Bringing humanity back in a technology-driven world

Last month, I sat on a panel with several other practitioners to discuss how the role of PR has evolved in recent years.

Last month, I sat on a panel with several other practitioners to discuss how the role of PR has evolved in recent years. The moderator's final question invited us to forecast the next big trend that will impact our industry.

My answer, “a return to humanity,” had barely left my lips when the room exploded with excitement. The idea so resonated with the audience that everyone began imagining out loud what it might be like “to unplug.”

After all, it's human nature to crave real connections and, in our technology-driven world, human touchpoints are sometimes lost. In the article “The Facebook Resisters,” Jenna Wortham of The New York Times noted that some of us have fled social media because, instead of strengthening ties with family and friends, the remote nature of the interactions can leave us feeling ever more isolated.

Even clients understand the dilemma. During a recent client meeting, as we reviewed new trends that might impact their business like social curation and augmented reality, the client asked the insightful question: “Can all of this just be too much sometimes?” She was focused on what's right for her consumers, real people today.

As PR practitioners, it's our role - our responsibility - to help bring humanity into the relationship between the brands we represent and the consumers they want to reach. That's why, across our agency, our account teams are focusing on ways to build human touchpoints into all of our campaigns. We understand that sometimes, we may need live, face-to-face interactions to change conversations – to meet influencers in person in order to establish an emotional connection.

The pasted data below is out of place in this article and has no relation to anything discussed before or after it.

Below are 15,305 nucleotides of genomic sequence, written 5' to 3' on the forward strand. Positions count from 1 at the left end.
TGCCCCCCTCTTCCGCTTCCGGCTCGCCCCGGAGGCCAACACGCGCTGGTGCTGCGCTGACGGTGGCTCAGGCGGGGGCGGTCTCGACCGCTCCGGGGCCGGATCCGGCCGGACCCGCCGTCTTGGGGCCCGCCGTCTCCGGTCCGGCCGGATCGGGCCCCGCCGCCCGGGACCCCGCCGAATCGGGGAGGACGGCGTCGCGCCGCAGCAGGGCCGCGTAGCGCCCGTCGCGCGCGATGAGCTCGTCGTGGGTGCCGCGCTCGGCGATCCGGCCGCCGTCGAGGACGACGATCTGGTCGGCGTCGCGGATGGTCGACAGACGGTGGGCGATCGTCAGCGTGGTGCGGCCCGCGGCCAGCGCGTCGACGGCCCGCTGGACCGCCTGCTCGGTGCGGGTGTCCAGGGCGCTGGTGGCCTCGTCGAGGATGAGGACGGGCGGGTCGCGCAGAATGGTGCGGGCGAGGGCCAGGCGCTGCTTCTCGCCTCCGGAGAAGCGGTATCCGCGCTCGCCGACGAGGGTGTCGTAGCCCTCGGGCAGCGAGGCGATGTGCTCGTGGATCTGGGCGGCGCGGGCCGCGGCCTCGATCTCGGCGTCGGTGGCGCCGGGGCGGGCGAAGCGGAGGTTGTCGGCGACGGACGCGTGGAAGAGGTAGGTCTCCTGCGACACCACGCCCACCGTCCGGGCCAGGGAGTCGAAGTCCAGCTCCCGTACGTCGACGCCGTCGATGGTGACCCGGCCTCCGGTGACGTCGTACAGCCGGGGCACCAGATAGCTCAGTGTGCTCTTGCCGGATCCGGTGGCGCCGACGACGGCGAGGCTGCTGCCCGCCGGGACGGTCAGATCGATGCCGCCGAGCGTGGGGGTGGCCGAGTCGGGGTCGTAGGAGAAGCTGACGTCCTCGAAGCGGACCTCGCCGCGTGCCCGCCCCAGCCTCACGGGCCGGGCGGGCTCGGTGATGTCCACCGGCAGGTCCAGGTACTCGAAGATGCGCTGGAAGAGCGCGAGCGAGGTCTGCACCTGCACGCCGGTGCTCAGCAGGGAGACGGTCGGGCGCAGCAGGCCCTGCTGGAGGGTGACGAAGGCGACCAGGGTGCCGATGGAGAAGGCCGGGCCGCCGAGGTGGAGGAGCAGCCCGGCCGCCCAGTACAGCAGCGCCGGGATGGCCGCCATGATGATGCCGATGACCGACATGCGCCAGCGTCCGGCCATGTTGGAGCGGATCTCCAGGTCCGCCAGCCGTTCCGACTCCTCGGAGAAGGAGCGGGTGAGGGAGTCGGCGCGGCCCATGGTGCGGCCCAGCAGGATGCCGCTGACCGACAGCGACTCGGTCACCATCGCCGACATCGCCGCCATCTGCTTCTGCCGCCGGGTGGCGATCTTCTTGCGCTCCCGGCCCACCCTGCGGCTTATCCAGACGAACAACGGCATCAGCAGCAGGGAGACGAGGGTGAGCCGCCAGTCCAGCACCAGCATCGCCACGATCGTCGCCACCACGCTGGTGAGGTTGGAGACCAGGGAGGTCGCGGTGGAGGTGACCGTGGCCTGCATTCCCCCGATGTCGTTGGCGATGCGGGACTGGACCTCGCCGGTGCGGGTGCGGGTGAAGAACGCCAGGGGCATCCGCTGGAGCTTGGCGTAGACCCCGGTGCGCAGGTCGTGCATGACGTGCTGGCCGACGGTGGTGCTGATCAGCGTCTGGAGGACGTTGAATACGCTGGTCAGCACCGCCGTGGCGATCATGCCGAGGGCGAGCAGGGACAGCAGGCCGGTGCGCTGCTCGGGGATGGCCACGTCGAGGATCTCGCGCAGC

Of course, we should be exploring all the new tools and channels available, mixing them with real-world connections to support our clients' business objectives. But when we employ technology, we should use it not for its own sake, but to help foster relationships. Consider how Skype enables face-to-face connections in real time, creating and enhancing that emotional connection.

Doug Levy and Bob Garfield, in their article “The Relationship Era in Marketing,” argued that to be successful in this new consumer world, all brand and companies must be “tapping into the ‘Human Element.'”

I agree. There must be humanity in everything we do. Because, regardless of the tools we use, what changes conversations – and minds – are the relationships we foster.

Liz Kaplow is president and CEO of Kaplow.

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